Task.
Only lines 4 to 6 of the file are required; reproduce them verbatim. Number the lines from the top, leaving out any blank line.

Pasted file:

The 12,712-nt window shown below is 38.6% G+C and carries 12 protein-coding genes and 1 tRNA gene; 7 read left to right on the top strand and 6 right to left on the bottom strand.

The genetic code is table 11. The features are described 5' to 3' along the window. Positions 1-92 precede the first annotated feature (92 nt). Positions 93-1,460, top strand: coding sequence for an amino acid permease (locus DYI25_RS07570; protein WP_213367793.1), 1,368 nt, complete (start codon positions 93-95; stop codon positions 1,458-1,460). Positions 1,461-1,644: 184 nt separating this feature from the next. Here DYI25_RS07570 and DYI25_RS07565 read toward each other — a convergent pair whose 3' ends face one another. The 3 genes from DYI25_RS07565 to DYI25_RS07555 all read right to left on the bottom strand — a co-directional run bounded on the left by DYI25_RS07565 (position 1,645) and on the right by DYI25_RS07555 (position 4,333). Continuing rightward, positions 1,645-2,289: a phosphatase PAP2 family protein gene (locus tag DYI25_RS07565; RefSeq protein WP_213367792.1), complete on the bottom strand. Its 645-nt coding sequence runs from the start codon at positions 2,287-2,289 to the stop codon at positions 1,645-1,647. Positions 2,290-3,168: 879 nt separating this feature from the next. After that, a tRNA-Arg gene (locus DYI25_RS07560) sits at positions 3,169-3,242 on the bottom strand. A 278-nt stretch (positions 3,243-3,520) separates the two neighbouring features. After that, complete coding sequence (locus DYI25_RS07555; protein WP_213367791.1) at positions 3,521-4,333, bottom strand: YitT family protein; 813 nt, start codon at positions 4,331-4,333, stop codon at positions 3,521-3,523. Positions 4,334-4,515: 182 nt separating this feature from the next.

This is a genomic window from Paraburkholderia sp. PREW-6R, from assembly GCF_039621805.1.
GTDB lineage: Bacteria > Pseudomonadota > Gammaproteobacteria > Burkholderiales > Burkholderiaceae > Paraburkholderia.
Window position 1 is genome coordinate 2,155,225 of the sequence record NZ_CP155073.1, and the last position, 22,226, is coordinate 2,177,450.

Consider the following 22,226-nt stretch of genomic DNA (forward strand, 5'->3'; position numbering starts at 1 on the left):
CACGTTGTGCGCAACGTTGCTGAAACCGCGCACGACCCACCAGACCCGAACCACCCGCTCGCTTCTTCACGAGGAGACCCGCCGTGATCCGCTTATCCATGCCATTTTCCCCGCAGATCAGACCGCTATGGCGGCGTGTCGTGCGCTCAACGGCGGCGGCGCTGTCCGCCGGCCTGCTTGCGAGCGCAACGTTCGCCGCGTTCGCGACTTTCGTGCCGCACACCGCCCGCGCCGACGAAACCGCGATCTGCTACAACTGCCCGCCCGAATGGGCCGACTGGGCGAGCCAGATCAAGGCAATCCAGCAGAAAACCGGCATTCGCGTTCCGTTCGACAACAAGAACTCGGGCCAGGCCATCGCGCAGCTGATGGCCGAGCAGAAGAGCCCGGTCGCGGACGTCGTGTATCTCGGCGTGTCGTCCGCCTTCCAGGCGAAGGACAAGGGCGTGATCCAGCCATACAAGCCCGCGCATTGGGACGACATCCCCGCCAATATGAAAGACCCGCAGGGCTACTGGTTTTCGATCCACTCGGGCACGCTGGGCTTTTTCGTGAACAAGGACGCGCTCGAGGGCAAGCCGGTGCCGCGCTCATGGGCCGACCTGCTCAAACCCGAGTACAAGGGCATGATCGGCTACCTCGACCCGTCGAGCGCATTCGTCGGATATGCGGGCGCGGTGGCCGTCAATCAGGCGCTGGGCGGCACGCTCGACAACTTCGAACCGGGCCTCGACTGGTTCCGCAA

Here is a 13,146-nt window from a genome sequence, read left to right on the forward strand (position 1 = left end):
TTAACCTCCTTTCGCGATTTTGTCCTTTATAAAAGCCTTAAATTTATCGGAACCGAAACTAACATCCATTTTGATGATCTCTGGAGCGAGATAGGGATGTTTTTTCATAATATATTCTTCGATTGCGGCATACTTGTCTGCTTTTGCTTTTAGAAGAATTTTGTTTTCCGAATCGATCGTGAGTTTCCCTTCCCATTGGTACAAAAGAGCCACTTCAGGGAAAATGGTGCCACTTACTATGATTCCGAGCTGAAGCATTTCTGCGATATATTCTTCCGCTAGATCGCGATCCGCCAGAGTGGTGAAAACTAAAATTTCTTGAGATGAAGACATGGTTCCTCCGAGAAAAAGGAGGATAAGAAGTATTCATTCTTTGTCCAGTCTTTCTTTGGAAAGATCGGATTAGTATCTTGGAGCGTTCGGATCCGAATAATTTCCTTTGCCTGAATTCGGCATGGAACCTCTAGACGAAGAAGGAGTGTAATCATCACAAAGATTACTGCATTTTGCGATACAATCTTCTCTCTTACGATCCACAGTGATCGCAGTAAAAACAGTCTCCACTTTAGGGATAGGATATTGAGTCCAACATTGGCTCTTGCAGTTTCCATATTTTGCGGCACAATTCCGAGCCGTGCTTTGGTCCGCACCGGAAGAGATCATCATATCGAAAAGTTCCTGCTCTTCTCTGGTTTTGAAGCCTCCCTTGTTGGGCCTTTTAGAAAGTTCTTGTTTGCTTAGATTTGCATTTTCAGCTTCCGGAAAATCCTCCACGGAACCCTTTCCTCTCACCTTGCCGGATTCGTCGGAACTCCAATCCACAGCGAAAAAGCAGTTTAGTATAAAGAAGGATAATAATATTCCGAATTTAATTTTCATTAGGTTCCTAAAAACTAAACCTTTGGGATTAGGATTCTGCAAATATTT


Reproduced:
GTDB lineage: Bacteria > Pseudomonadota > Gammaproteobacteria > Burkholderiales > Burkholderiaceae > Paraburkholderia.
Window position 1 is genome coordinate 2,155,225 of the sequence record NZ_CP155073.1, and the last position, 22,226, is coordinate 2,177,450.

Consider the following 22,226-nt stretch of genomic DNA (forward strand, 5'->3'; position numbering starts at 1 on the left):